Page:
Make sure to replace YOUR_UUID with the UUID line you just copied, for example: root=UUID=”e1eccc0f-cb29–4adf-ac2a-3bfd10b58370"
CTRL X
y
enter
  • Now we need to fix something before we reboot, or we might end up in a locked device. We need to fix the fstab file on the HDD/SDD:
sudo mount /dev/sda1 /mnt
sudo nano /mnt/etc/fstab
Replace EVERYTHING in the file with only this:
LABEL=boot /boot/efi vfat defaults,sync 0 0
sudo reboot
Note: It could be that your Rock64 won’t boot anymore after these changes, or is stuck in a loop. If this is the case, something went wrong with your root=UUID reference, or the last step. You can remove the SD card from your Rock64 and read the extlinux.conf file from your pc. Alter the root label to what it was before:
root=LABEL=linux-root
Save and put the SD card back in your Rock64. It might be that it boots again. If not, something went wrong with the fstab file. This is very tricky to fix. I ended up restarting from scratch. If you have another linux machine, you could try to connect the HDD or SDD to that machine, and alter the /etc/fstab file there.

Check if your root is indeed changed, if not, retry. It took me a while before I rodid everything correct.

df -h
Filesystem      Size  Used Avail Use% Mounted on
udev 2.0G 0 2.0G 0% /dev
tmpfs 393M 11M 383M 3% /run
/dev/sda1 136G 26G 104G 20% /
tmpfs 2.0G 0 2.0G 0% /dev/shm
tmpfs 5.0M 4.0K 5.0M 1% /run/lock
tmpfs 2.0G 0 2.0G 0% /sys/fs/cgroup
/dev/mmcblk1p6 100M 42M 59M 42% /boot/efi
tmpfs 393M 0 393M 0% /run/user/1000

If the name of your HD is assigned to / then you’re good to go. Boot will still be done by the SD card. You can’t change this.


Fix repository Label issue

  • There is a small issue with a label in one of the repositories, preventing you from running apt-get update. To fix it, remove the repository. It will be added automatically again.
sudo add-apt-repository --remove ppa:ayufan/rock64-ppa
sudo apt-get update

Sync the database

Let’s start syncing the database. This will take some time. At the moment of writing this beast is 9–10 GB in size. It is recommanded to do this in a seperated SSH connection, so that you can continue with the installation while it is downloading / unzipping. PuTTY can open multiple sessions with 1 server.

  • Navigate to the folder you want to install RocksDB and Iri to. Then let’s make a new folder where we install everything, in this case named: IOTA
Example: IRI and RocksDB will be installed in /IOTA/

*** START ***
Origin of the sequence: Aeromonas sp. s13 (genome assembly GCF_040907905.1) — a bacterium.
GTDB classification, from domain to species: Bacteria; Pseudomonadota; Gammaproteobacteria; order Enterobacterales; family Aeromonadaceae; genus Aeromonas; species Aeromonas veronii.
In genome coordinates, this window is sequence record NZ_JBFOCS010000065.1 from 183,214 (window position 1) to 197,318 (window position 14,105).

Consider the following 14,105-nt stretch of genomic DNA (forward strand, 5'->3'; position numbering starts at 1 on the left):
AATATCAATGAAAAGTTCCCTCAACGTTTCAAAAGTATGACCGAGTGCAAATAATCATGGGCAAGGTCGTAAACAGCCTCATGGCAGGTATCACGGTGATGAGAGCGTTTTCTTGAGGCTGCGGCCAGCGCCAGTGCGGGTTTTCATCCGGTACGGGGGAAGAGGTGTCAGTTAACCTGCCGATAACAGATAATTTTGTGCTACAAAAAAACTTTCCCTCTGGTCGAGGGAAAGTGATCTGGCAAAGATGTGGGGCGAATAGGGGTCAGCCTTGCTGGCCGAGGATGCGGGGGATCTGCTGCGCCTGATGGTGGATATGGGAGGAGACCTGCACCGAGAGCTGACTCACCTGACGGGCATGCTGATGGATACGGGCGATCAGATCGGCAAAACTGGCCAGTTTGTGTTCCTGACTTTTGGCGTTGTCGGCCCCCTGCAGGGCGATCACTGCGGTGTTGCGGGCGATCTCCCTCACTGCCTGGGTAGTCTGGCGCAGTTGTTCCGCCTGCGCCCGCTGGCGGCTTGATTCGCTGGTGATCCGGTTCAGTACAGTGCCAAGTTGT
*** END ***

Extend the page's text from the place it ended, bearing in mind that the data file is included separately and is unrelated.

sudo mkdir /IOTA/
cd /IOTA
sudo mkdir mainnetdb
cd mainnetdb
sudo wget https://x-vps.com/iota.db.tgz

It will now start downloading the database. This will take some time. In the mean time you can continue with the section: Install Oracle JAVA 8.

  • After downloading, we can unpack the database file.
  • Make sure you are located in the /IOTA/mainnetdb folder, then run this command:
sudo tar -xvzf iota.db.tgz

Install Oracle JAVA 8

Install the Java Runtime Environment (JRE).

sudo apt-get install default-jre

When prompted, type y for yes to confirm the installation.

Install the JDK (Java Development Kit) with the following command:

sudo apt-get install default-jdk

When prompted to confirm the installation, type y for yes.

Installing the Oracle JDK

sudo apt-get install software-properties-common

When prompted to confirm the installation, type y for yes.

To ensure that we get the correct source line on Debian, we’ll need to run the following command that also modifies the line:

sudo add-apt-repository "deb http://ppa.launchpad.net/webupd8team/java/ubuntu xenial main"

Sometimes, there is a problem with the repositry that we just added. Because it gets updated constantly, errors sneak in. For me it randomly worked one day, and failed the other. Unverified signatures caused me the most problems. To bypass this, we will allow unauthenticated upgrades for once.

sudo apt-get --allow-unauthenticated upgrade

Install Oracle JDK 8:

sudo apt-get install oracle-java8-installer

Again, you’ll be prompted to type y to confirm the install. You’ll also be required to accept the Oracle Binary Code license terms. Use the arrow key to select “Yes”, then press “Enter” to accept the license. 
Once the installation is complete, you can verify your Java version:

javac -version

You’ll receive output similar to this:

Output:
javac 1.8.0_111

As a final step, let’s remove the added repository again, so it won’t bother us in the future anymore:

sudo add-apt-repository --remove "deb http://ppa.launchpad.net/webupd8team/java/ubuntu xenial main"

Reference: How to install java on Debian 8

Install NodeJS and NPM

sudo apt install curl
curl -sL https://deb.nodesource.com/setup_6.x | sudo bash -
sudo apt install nodejs
now check if it works:
node --version
should output something similar to:
v6.12.3

Reference: How to install Node.js LTS on Debian 9 stretch


Build RocksDB

  • Clone IOTA-Deploy script and build rocksDB. Building can take some time (+- 1 hour)
  • Make sure you are still located in the install folder, in this case: /IOTA/
Change IOTA to the name of your installation folder!
cd /IOTA/
apt-get install libgflags-dev
sudo git clone https://github.com/PerfectStorm85/iota-deploy
sudo cp iota-deploy/scripts/rocksdb/* .
sudo ./BUILD-rocksdb.sh

Now Deploy the build

cd rocksdb